Atrioventricular block

Atrioventricular (AV) block is a type of arrhythmia or abnormal heart rhythm. The passage of the electrical message travels at a different speed which can make the heart beat more slowly. There are different levels of AV block first degree, second degree, third degree.

This page from Great Ormond Street Hospital (GOSH) describes AV block, what causes it and how it needs to be treated.

The heart has an electrical system that makes it pump. The normal electrical impulse starts in a specialised area of heart tissue in the right atrium called the SA Node. It then passes from the right atrium through to the ventricles via the AV node.

As the impulse passes through the atrium it contracts pumping blood into the ventricle. It has the same effect when it passes through the ventricle pumping blood to the body. This electrical impulse travels through the heart each time it beats. It is something that happens naturally – you can’t feel it.

AV block is where there are different levels of slower communication between the SA and AV node. This can cause the heart to beat more slowly, and has different levels of reduced communication – first degree, second degree and third degree.

First degree AV block is a lengthening of the time it takes for the signal to pass between the SA node in the right atrium and the AV node. 1st degree AV block is usually picked up during a routine ECG and doesn’t usually cause any problems. Most people do not feel any symptoms and do not require any treatment.

Second degree AV block is where some of the atrial beats from the SA node don’t get through to the AV node. There are various subtypes of second degree AV block:

  • Mobitz Type 1 (Wenkebach): There is progressive delay in conduction between the SA node in the right atrium and the AV node. This delay lengthens until there is a dropped beat. This then resets and the pattern repeats itself.

This rhythm creates a regular pattern which is safe. For many people, it is common during sleep, but sometimes occurs while awake too. Most people don’t have symptoms so it doesn’t need any treatment. Monitoring is needed though but if you don’t have any changes, you may be discharged from GOSH.

  • Mobitz Type 2: There is no delay in conduction between the SA node in the right atrium and the AV node. There are regular beats from the SA node, but at irregular intervals there is failure in the communication to the ventricles and so ventricular beats are dropped.

People with this type of heart block require additional monitoring and follow up to ensure that there are no changes to heart function or that the heart block is not getting worse.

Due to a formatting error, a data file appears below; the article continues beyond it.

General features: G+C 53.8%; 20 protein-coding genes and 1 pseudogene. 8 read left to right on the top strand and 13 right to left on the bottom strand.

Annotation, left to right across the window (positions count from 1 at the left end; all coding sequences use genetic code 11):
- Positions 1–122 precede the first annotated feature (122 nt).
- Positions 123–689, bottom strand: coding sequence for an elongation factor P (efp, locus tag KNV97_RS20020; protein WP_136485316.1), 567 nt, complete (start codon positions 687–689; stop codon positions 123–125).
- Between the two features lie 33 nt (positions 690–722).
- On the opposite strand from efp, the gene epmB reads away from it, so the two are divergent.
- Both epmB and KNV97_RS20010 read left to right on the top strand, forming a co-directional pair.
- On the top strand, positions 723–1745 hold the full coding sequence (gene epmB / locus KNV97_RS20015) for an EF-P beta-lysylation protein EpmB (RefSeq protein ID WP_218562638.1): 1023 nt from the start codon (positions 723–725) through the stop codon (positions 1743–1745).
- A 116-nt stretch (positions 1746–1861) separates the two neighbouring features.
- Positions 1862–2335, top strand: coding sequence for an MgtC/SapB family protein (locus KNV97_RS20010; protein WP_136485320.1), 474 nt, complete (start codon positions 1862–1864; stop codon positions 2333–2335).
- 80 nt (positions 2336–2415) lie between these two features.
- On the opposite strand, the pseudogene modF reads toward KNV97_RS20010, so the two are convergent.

Sometimes people with this type of heart block experience symptoms such as: dizziness, light headedness (pre-syncope), fainting (syncope), tiredness, and reduced exercise tolerance. Mobitz II can sometimes be classed as higher degree AV block.

  • High grade AV block – There are regular beats from the SA node but they do not all conduct to the AV node. There is a fixed ratio of conducted beats to non-conducted beats – this might be for example a ratio of 3:1 or 2:1

This results in slow ventricular contractions and a slow heart rate. This can progress further to fewer conducted beats until there is complete heart block. People with this type of heart block sometimes experience symptoms such as: dizziness, light headedness (pre-syncope), fainting (syncope), tiredness, and reduced exercise tolerance.

Third degree AV block (complete heart block) is where there is no relationship between the conduction of the SA node and the ventricles contracting. The SA node continues to fire but there is no communication to the AV node. The AV node then sends out its own beat, however, this is always slower than that of the SA node. It is also less able to respond to the body’s needs, such as to speed up with exercise. This causes a significantly slower heart rate and requires treatment.

People with this type of heart block can experience symptoms such as: dizziness, light headedness (pre-syncope), fainting (syncope), tiredness, and reduced exercise tolerance. For some patients a pacemaker may be required to help support their heart beat and respond to their body’s demands, ensuring the ventricles beat in coordination with the top of the heart.

It can be difficult to know why heart block has developed and sometimes no cause is found to explain why this has happened. Some medications can cause types of heart block.

Other causes can be: infection and inflammation, cardiac surgery, muscle disease, channel ion disease, and electrolyte imbalance. Although some of these causes are more serious they are also very rare, you will have tests at the hospital to investigate these – usually these causes are investigated with blood tests.

Some people are born with compete heart block this is called ‘congenital complete heart block’. In some people it can be related to an abnormality in the structure of the heart, which affects how the electrical impulses can travel through the heart.